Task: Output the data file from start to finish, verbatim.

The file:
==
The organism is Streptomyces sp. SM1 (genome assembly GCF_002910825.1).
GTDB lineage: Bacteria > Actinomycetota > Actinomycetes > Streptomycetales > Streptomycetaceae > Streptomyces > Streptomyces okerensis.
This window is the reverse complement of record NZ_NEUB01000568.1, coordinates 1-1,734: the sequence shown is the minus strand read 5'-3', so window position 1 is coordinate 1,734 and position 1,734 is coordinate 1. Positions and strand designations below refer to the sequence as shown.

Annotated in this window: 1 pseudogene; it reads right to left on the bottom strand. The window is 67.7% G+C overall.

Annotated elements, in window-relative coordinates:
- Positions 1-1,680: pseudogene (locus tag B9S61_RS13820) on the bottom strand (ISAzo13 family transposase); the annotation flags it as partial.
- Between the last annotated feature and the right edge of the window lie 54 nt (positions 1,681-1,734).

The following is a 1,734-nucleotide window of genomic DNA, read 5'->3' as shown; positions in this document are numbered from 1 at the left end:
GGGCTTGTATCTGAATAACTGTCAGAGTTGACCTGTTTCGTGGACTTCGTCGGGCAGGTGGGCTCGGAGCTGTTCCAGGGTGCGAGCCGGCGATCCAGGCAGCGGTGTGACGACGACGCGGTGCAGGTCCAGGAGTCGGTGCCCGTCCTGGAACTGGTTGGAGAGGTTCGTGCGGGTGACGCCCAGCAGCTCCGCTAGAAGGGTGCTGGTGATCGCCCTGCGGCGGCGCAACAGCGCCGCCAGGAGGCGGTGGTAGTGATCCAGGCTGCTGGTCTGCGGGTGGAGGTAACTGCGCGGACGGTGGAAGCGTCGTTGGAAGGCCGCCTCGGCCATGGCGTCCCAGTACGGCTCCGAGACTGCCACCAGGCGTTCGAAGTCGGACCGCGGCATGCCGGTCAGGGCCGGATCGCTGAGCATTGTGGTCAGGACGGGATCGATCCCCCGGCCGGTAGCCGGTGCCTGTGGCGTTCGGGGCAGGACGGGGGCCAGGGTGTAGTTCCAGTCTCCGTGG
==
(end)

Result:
The organism is Streptomyces sp. SM1 (genome assembly GCF_002910825.1).
GTDB lineage: Bacteria > Actinomycetota > Actinomycetes > Streptomycetales > Streptomycetaceae > Streptomyces > Streptomyces okerensis.
This window is the reverse complement of record NZ_NEUB01000568.1, coordinates 1-1,734: the sequence shown is the minus strand read 5'-3', so window position 1 is coordinate 1,734 and position 1,734 is coordinate 1. Positions and strand designations below refer to the sequence as shown.

Annotated in this window: 1 pseudogene; it reads right to left on the bottom strand. The window is 67.7% G+C overall.

Annotated elements, in window-relative coordinates:
- Positions 1-1,680: pseudogene (locus tag B9S61_RS13820) on the bottom strand (ISAzo13 family transposase); the annotation flags it as partial.
- Between the last annotated feature and the right edge of the window lie 54 nt (positions 1,681-1,734).

The following is a 1,734-nucleotide window of genomic DNA, read 5'->3' as shown; positions in this document are numbered from 1 at the left end:
GGGCTTGTATCTGAATAACTGTCAGAGTTGACCTGTTTCGTGGACTTCGTCGGGCAGGTGGGCTCGGAGCTGTTCCAGGGTGCGAGCCGGCGATCCAGGCAGCGGTGTGACGACGACGCGGTGCAGGTCCAGGAGTCGGTGCCCGTCCTGGAACTGGTTGGAGAGGTTCGTGCGGGTGACGCCCAGCAGCTCCGCTAGAAGGGTGCTGGTGATCGCCCTGCGGCGGCGCAACAGCGCCGCCAGGAGGCGGTGGTAGTGATCCAGGCTGCTGGTCTGCGGGTGGAGGTAACTGCGCGGACGGTGGAAGCGTCGTTGGAAGGCCGCCTCGGCCATGGCGTCCCAGTACGGCTCCGAGACTGCCACCAGGCGTTCGAAGTCGGACCGCGGCATGCCGGTCAGGGCCGGATCGCTGAGCATTGTGGTCAGGACGGGATCGATCCCCCGGCCGGTAGCCGGTGCCTGTGGCGTTCGGGGCAGGACGGGGGCCAGGGTGTAGTTCCAGTCTCCGTGG